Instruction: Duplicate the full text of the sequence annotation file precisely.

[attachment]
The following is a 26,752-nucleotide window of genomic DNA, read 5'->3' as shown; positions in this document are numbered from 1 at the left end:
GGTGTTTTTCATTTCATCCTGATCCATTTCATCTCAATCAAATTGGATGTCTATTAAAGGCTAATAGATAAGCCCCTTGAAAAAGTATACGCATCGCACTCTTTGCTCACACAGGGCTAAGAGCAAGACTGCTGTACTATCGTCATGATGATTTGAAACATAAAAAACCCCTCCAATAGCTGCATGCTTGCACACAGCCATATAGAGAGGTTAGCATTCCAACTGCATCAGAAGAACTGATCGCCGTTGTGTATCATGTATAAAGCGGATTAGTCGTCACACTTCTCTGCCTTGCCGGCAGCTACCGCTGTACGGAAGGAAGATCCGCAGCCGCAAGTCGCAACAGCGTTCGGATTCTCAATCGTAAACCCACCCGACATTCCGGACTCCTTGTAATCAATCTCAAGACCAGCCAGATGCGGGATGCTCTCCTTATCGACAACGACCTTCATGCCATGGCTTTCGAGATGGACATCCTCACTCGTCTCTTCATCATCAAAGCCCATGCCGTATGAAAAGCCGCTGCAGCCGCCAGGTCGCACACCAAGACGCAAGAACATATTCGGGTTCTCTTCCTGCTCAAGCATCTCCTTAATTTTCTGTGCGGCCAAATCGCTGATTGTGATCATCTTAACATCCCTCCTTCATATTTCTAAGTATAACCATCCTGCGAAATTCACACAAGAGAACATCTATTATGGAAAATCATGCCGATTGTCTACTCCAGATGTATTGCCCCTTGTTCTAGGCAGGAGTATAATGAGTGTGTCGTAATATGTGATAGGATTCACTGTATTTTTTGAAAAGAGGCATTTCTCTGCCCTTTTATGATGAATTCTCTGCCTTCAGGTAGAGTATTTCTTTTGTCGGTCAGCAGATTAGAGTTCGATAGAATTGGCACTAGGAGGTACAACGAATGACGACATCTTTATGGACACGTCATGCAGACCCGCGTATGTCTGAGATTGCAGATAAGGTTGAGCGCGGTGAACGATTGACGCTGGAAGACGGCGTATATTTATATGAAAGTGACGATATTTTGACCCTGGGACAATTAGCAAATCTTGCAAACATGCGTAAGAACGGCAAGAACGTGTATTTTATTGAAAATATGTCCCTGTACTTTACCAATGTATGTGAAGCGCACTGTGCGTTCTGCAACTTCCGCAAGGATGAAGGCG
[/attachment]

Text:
The following is a 26,752-nucleotide window of genomic DNA, read 5'->3' as shown; positions in this document are numbered from 1 at the left end:
GGTGTTTTTCATTTCATCCTGATCCATTTCATCTCAATCAAATTGGATGTCTATTAAAGGCTAATAGATAAGCCCCTTGAAAAAGTATACGCATCGCACTCTTTGCTCACACAGGGCTAAGAGCAAGACTGCTGTACTATCGTCATGATGATTTGAAACATAAAAAACCCCTCCAATAGCTGCATGCTTGCACACAGCCATATAGAGAGGTTAGCATTCCAACTGCATCAGAAGAACTGATCGCCGTTGTGTATCATGTATAAAGCGGATTAGTCGTCACACTTCTCTGCCTTGCCGGCAGCTACCGCTGTACGGAAGGAAGATCCGCAGCCGCAAGTCGCAACAGCGTTCGGATTCTCAATCGTAAACCCACCCGACATTCCGGACTCCTTGTAATCAATCTCAAGACCAGCCAGATGCGGGATGCTCTCCTTATCGACAACGACCTTCATGCCATGGCTTTCGAGATGGACATCCTCACTCGTCTCTTCATCATCAAAGCCCATGCCGTATGAAAAGCCGCTGCAGCCGCCAGGTCGCACACCAAGACGCAAGAACATATTCGGGTTCTCTTCCTGCTCAAGCATCTCCTTAATTTTCTGTGCGGCCAAATCGCTGATTGTGATCATCTTAACATCCCTCCTTCATATTTCTAAGTATAACCATCCTGCGAAATTCACACAAGAGAACATCTATTATGGAAAATCATGCCGATTGTCTACTCCAGATGTATTGCCCCTTGTTCTAGGCAGGAGTATAATGAGTGTGTCGTAATATGTGATAGGATTCACTGTATTTTTTGAAAAGAGGCATTTCTCTGCCCTTTTATGATGAATTCTCTGCCTTCAGGTAGAGTATTTCTTTTGTCGGTCAGCAGATTAGAGTTCGATAGAATTGGCACTAGGAGGTACAACGAATGACGACATCTTTATGGACACGTCATGCAGACCCGCGTATGTCTGAGATTGCAGATAAGGTTGAGCGCGGTGAACGATTGACGCTGGAAGACGGCGTATATTTATATGAAAGTGACGATATTTTGACCCTGGGACAATTAGCAAATCTTGCAAACATGCGTAAGAACGGCAAGAACGTGTATTTTATTGAAAATATGTCCCTGTACTTTACCAATGTATGTGAAGCGCACTGTGCGTTCTGCAACTTCCGCAAGGATGAAGGCG